What to expect with a Waterfall ERP project

Today we are going to describe what is involved in a Waterfall ERP project.

This article forms part of my series on ERP implementation. If you haven’t read it already you should check the overview of ERP Implementations here.

What is a “Waterfall” project?

It’s a traditional project management approach that is used in software projects. It is called “Waterfall” because each phase (which we will detail below) occurs one after the other like water flowing down a waterfall.

The pros and cons of a Waterfall ERP project


  • Customer involvement required only at key stages of project and therefore requires less time commitment if your are extremely time-poor.
  • Timelines and effort are easier to estimate compared with an Agile project
  • Works well when requirements are well understood and not likely to change
  • Project team can be scaled up and down as they are required throughout the different stages of the project


  • Due to the fact that each stage occurs in a sequence it becomes costly to make changes the further down the project you go
  • Requires strict scope management throughout the life of the project making changes in the scope more expensive
  • It is often a challenge to fully document the requirements of the system which means there is risk that the final delivered product doesn’t actually meet the real business needs.

The Scoping Phase

The initial phase of our waterfall project starts with some meetings. The outcome of these meetings is to determine what you need and don’t need in your ERP system, also known as our Scope.

Firstly we learn as much about your business processes as we can. An ERP solution should be a reflection of your processes and therefore we need to know how you currently operate.

With these processes identified we work together to decide which of these processes we will implement (in scope) and those that we won’t (out of scope).

Next we look at the standard ERP functionality and decide which parts you want and those that you don’t. A few examples of the areas to consider in an ERP system implementation are:

  • Financial Tracking
  • Customer Relationship Management (CRM)
  • Stock Control (raw materials or ingredients as well as products you sell)
  • Human Resources (tracking staff employment, leave, time sheets)
  • Project Management
  • and so on…

Scope Stage Deliverables

The outcome of this will be a formal scope agreement which will be signed by both parties (you and us).

After the scope is determined we can provide you with the cost estimate for the whole project. It is possible that the scope needs to be adjusted to meet the budget before agreement can be made.

Keep in mind: Once the scope document is signed any changes to the scope of the project will need to be agreed in writing by both parties with any financial implications clearly stated.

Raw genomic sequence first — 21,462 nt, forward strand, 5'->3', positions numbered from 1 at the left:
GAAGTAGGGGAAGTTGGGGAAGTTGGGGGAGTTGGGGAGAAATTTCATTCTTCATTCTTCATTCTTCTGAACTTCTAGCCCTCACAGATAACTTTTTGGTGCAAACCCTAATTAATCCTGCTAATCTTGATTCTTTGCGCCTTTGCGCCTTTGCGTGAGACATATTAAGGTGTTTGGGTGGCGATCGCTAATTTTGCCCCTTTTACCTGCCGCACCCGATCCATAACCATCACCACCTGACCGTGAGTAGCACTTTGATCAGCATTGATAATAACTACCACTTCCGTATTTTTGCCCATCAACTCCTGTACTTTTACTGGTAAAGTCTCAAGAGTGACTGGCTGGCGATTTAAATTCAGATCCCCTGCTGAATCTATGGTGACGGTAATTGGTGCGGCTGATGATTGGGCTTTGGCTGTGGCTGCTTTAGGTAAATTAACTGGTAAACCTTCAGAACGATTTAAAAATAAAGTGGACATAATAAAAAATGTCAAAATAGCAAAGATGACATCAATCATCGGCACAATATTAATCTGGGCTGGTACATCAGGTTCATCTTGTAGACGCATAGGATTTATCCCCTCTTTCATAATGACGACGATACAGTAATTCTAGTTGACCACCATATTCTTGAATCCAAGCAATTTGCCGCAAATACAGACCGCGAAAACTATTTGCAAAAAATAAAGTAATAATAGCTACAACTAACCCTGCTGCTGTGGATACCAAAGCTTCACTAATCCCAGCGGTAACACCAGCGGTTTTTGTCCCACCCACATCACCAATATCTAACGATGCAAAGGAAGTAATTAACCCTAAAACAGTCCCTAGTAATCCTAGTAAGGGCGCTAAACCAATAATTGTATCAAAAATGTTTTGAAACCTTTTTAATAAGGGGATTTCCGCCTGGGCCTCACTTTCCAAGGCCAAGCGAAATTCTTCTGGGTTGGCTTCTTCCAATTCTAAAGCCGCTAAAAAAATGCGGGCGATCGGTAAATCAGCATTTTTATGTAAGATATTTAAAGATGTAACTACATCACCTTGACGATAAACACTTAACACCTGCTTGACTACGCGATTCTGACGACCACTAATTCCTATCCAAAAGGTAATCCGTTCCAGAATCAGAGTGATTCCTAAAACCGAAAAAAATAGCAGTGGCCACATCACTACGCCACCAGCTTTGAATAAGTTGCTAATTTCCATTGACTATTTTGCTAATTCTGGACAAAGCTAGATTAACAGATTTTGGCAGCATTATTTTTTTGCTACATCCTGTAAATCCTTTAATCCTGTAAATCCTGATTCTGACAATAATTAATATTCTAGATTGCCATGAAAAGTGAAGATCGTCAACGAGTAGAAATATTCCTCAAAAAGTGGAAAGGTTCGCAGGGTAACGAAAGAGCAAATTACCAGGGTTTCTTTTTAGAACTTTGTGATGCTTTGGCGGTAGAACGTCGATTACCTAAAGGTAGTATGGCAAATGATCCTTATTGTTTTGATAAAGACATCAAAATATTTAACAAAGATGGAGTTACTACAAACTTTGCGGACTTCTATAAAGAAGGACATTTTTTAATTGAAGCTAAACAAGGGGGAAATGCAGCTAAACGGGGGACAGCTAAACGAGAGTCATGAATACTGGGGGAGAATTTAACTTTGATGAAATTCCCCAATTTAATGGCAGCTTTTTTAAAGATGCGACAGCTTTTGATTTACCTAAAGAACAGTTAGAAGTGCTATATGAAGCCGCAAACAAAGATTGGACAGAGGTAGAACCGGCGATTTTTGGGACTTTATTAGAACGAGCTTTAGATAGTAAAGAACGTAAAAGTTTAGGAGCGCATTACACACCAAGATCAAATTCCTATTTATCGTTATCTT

Requirements Phase

With scope agreed we can work out the details of exactly how you need the system to work.

This requires us to extract them from your brain.

Unfortunately there is no requirements extractor machine built (yet) so we have to do this by talking and writing.

The key thing to remember about requirements is that we focus on what you need from a business perspective and not on how the system will work. It’s sometimes hard to keep the 2 separate but if you start talking about buttons and screen layouts then you aren’t capturing business requirements!

Requirements stage deliverables

At the end of this stage we will present you with a formal document that contains all of your business requirements.

The requirements document will need to be signed by both parties and will form the agreement for the design phase.

Design Phase

This is where we go away and design the system based on your business requirements. As long as the requirements are clear there should be minimal involvement from you at this stage.

We usually know which ERP platform we are going to use to implement your solution after the scope phase but this is the phase where confirm that decision.

After many years working with large businesses we have a good understanding of the best practices involved in many businesses. It is possible that while we design the solution we may recommend changes to your business processes to better match best practice.

Design stage deliverables

Another stage and yet another formal document for you to sign.

This one will clearly define your ERP solution and describe how it will meet each of your requirements.

Implementation Phase

Yay we finally get to build you something! And all that is left is for us to build what we said we would in all of the documents you’ve signed.

Of course in the real world nothing is never that straight forward. As we configure and customise the selected ERP platform for you it is likely that we will run into issues. Mismatches between requirements and design and the actual implementation are an unfortunate reality of software development. We will need to clarify with you exactly how you need it to work during this stage.

Implementation stage deliverables